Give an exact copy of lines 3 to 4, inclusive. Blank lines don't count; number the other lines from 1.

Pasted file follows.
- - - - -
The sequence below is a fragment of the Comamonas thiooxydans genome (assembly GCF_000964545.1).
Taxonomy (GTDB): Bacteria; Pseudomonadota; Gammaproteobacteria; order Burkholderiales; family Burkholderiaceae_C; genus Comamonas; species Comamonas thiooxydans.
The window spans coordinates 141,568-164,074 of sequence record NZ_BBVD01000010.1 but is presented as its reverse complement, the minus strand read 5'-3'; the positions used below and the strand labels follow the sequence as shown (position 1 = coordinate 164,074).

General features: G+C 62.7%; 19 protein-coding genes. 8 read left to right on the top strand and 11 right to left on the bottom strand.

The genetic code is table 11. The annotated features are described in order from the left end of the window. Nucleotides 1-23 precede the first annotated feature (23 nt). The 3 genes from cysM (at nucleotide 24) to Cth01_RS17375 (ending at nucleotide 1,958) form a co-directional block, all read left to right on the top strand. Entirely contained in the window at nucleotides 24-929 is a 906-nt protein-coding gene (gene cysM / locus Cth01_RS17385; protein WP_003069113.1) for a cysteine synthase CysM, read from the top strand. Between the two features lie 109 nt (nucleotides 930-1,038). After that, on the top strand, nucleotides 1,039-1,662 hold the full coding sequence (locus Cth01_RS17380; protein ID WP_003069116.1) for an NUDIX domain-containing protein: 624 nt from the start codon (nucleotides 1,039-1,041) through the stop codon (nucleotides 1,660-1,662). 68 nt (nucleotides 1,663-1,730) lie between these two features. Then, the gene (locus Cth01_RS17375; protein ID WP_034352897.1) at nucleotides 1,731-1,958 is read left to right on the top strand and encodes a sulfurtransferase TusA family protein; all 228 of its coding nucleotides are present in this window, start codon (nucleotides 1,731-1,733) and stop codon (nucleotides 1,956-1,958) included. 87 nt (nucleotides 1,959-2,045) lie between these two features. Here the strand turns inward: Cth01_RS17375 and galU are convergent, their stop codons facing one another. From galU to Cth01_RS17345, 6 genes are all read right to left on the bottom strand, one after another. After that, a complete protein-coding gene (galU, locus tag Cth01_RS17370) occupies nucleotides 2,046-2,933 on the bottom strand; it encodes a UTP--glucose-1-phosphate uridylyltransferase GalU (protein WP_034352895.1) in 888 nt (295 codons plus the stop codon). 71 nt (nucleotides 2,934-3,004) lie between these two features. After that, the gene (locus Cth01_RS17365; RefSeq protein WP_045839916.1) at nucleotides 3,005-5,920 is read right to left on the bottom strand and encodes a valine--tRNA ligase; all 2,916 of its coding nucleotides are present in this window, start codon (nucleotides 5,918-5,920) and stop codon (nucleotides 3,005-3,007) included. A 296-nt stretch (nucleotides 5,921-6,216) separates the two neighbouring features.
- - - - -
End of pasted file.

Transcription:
The window spans coordinates 141,568-164,074 of sequence record NZ_BBVD01000010.1 but is presented as its reverse complement, the minus strand read 5'-3'; the positions used below and the strand labels follow the sequence as shown (position 1 = coordinate 164,074).

General features: G+C 62.7%; 19 protein-coding genes. 8 read left to right on the top strand and 11 right to left on the bottom strand.